Should I get a structural survey done for a large flat?
Tuesday 9th March 2021
Carl O'Boyle BSc MRICS FCIOB MFPWS
We were asked at Tayross Chartered Building Surveyors to do a detailed building and structural survey to a large ground floor flat in Maida Vale.
The reason that you need to do a structural survey on a leasehold flat within a freehold property is because ultimately any structural defects to that freehold will ultimately be shared with the leaseholders.
In this particular flat we discovered that the roof was in very poor condition, there were also extensive damp issues and the windows needed replacing to the top floor. I find generally that the external condition of properties with leasehold flats are in need of extensive works. Leaseholders tend to concern themselves only with the internal areas of their property and neglect to put funds aside for works that are required to the external envelope and communal areas. Unfortunately over time some of these items can no longer be ignored and in certain circumstances mean that whole replacement may be required. If there is not a sinking fund then new leaseholders have not carried out a proper detailed structural building survey, in some instances they can sometimes find themselves liable to pay for unforeseen works. In this particular instance we calculated that there was at least £40,000 off replacement works required for the roof and a further £25,000.00 for pointing and damp issues both rising and lateral.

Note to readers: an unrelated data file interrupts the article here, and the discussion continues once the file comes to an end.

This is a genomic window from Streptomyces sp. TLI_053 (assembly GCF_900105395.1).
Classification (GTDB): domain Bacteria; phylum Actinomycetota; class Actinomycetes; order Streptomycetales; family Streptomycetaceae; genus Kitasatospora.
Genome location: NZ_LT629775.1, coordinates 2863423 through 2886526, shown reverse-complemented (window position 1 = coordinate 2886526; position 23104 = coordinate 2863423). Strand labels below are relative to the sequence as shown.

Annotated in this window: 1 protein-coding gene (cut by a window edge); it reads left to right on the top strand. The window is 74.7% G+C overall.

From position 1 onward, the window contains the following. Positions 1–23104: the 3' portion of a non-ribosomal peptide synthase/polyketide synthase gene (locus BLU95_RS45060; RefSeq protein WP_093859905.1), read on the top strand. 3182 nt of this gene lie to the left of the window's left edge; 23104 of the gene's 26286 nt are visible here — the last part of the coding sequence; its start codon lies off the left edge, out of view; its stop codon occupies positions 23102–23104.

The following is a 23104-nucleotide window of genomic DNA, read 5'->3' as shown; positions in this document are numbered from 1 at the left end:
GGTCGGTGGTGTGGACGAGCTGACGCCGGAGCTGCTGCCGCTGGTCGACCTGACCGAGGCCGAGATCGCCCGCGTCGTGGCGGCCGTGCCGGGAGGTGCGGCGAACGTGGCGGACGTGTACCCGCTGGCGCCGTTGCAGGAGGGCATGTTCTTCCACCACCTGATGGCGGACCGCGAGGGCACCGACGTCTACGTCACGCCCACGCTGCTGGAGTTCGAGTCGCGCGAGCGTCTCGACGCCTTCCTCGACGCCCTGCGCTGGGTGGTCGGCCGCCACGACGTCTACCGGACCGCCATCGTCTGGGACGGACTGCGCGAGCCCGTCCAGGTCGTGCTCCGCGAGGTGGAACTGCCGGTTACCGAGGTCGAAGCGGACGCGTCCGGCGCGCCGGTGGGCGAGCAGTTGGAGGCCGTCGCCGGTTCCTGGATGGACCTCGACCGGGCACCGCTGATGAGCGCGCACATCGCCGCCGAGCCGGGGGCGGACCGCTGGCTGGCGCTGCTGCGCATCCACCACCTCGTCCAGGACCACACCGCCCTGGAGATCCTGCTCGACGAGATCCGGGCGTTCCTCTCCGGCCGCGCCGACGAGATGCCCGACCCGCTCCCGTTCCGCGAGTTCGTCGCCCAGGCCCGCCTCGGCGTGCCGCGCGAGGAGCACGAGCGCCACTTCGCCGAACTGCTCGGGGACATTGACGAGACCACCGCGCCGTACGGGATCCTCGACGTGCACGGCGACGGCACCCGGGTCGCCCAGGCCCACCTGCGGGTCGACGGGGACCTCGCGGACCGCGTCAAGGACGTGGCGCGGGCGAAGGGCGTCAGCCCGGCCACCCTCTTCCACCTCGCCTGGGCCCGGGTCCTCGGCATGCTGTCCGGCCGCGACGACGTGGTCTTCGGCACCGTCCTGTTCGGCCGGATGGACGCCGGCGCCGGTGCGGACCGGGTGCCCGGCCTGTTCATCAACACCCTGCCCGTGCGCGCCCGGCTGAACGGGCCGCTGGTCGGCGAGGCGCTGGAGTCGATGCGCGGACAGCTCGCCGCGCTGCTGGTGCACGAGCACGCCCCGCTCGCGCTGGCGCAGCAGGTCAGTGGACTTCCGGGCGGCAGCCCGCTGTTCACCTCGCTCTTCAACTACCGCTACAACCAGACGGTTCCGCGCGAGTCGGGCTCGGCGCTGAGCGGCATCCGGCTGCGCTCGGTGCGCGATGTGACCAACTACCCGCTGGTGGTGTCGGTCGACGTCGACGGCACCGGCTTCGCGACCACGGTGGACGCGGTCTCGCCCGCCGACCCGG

Unfortunately it is like musical chairs, someone gets caught out at the end. When buying a leasehold flat you should ensure that there is a sinking fund in place for long-term repairs so that you do not get caught out if something goes wrong.
For this reason I would always recommend carrying out a full detailed building and structural assessment of the leasehold property especially within an older block.